The upcoming section of the blog will delve deeper into the topic of SSRF exploitation in the context of cloud-based applications. We will also explore platform-oriented attacks on internal apps and examine various migration strategies to prevent SSRF attacks.

Article by Amish Shah

Lambda functions and CORS implications

CORS (Cross-Origin Resource Sharing) is a web browser security mechanism that restricts web pages from making cross-origin requests, adhering to the Same Origin Policy (SOP). When a web page from one origin requests a resource from another origin, the browser blocks the request unless the server hosting the requested resource explicitly allows it.

In the context of AWS Lambda functions, CORS security is crucial when developing serverless applications that interact with APIs hosted on different domains. Here are some important considerations to keep in mind while working with CORS and Lambda functions:

Set CORS headers properly: When your Lambda function returns a response, it should include the appropriate CORS headers to indicate which origins are allowed to access the resource. This is typically done using the Access-Control-Allow-Origin header, which specifies the domain(s) that are allowed to make requests.

Validate all inputs: To prevent malicious requests from bypassing CORS restrictions, it is important to validate all inputs to your Lambda function. This includes checking for invalid characters, input length limits, and other security checks.

Leverage API Gateway: API Gateway offers built-in support for CORS, allowing you to specify which origins are allowed to access your API. You can configure CORS settings at the API level or at the method level. 

Restrict access: You should limit access to your Lambda function to only the necessary resources and methods. This can be done using IAM (Identity and Access Management) policies to restrict access to specific resources or API methods. 

Having HTTPS: To prevent man-in-the-middle attacks, it is recommended to use HTTPS when making requests to your Lambda function. This will also help ensure that your CORS headers are not tampered with by an attacker.

By following these best practices, you can ensure that your Lambda function is secure and not vulnerable to CORS attacks.

Top Security issues with Lambda functions

AWS Lambda functions are a fundamental element of serverless computing across networks. In serverless architecture, the cloud provider manages the underlying infrastructure, including servers and scaling, while application developers focus on writing code for specific functions or tasks. Lambda functions are small code segments that can be executed in response to events such as data changes, user requests, or scheduled tasks. One of the primary advantages of using Lambda functions is that developers only pay for the time their code runs, which is more cost-effective than paying for a dedicated server or virtual machine. Additionally, the automatic scaling of Lambda functions makes it easier to handle unpredictable or fluctuating workloads. Lambda functions can be integrated with other AWS services such as Amazon S3, Amazon DynamoDB, and Amazon API Gateway to create complex and scalable applications. They can also be used to build microservices, which are small, independent components of an application that can be developed, deployed, and scaled independently. However, Lambda functions are also susceptible to security vulnerabilities. Here are ten critical issues that we have observed lately during our pen-testing:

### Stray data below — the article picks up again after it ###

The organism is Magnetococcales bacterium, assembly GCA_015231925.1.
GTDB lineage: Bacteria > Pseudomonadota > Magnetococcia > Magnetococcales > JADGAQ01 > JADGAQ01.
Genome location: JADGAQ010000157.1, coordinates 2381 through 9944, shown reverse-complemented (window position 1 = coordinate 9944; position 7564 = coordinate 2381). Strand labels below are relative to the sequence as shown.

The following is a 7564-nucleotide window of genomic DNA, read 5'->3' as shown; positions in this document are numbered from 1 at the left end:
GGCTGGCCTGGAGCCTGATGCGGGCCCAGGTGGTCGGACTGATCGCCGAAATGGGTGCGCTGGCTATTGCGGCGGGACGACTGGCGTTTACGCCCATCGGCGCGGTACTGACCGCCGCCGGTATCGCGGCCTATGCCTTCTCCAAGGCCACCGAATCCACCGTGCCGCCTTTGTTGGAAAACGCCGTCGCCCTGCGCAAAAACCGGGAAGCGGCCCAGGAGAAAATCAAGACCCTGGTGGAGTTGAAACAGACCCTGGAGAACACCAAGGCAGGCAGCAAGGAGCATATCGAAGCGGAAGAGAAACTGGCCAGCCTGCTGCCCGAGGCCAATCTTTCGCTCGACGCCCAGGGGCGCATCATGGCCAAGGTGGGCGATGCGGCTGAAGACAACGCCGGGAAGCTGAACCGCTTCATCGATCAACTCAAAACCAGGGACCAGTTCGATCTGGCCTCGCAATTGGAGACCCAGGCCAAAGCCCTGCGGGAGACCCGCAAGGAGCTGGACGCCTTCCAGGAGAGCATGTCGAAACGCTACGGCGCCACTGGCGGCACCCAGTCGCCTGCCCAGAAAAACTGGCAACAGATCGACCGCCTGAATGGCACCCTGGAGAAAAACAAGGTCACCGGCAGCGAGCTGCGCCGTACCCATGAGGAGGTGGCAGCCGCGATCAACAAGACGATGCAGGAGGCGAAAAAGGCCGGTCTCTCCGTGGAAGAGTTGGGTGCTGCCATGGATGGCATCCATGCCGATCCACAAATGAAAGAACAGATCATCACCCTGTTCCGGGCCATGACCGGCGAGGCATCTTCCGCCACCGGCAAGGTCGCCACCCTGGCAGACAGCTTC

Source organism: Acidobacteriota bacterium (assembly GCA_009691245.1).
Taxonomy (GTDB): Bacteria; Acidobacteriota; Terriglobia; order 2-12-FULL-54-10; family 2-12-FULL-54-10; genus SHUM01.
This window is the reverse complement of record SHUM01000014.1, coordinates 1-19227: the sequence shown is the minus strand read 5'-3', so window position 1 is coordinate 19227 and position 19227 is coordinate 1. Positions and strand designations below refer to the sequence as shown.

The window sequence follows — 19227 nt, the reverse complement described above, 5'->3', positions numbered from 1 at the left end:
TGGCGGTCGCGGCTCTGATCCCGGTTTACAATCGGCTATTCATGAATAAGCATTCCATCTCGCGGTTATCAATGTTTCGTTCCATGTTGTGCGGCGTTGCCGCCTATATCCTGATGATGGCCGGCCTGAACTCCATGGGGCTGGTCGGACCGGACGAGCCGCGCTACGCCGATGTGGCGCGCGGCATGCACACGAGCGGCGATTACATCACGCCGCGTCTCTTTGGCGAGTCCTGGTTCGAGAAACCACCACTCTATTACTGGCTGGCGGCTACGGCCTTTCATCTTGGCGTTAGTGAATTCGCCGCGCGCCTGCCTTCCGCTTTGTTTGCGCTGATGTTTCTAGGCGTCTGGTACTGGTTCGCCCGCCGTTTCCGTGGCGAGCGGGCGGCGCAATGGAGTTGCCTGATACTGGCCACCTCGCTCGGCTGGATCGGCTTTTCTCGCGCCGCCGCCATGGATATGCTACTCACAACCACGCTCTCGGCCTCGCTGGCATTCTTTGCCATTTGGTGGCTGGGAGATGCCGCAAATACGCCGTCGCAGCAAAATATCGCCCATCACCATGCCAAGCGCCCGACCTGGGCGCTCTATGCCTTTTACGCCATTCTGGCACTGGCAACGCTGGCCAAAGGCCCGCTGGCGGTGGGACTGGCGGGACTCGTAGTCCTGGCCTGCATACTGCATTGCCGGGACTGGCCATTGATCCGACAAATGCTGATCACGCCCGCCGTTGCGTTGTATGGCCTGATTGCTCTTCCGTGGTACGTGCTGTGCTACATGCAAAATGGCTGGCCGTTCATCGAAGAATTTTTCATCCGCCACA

• Injection Attacks: Malicious inputs can be used to inject arbitrary code into Lambda functions.
  • Broken Access Controls: Weak or improper access controls can lead to unauthorized access to resources or data.
  • Insecure Storage of Secrets: Sensitive data or credentials stored insecurely within Lambda functions could be accessed by attackers.
  • Insecure Dependencies: Insecure or outdated dependencies can introduce vulnerabilities in Lambda functions.
  • Inadequate Authentication and Authorization: Weak authentication and authorization mechanisms can lead to unauthorized access to Lambda functions.
  • Improper Error Handling: Improper handling of errors in Lambda functions could leak sensitive information that could be exploited by attackers.
  • Insufficient Encryption: Lack of encryption can make data transmitted to or stored within Lambda functions vulnerable to interception and theft.
  • Lack of Monitoring and Logging: Without proper monitoring and logging, it can be difficult to detect and respond to security incidents.
  • Denial of Service Attacks: Malicious actors can use Lambda functions to perform Distributed Denial of Service (DDoS) attacks.
  • Insider Threats: Malicious actors with legitimate access to Lambda functions can exploit vulnerabilities to steal data or perform unauthorized actions.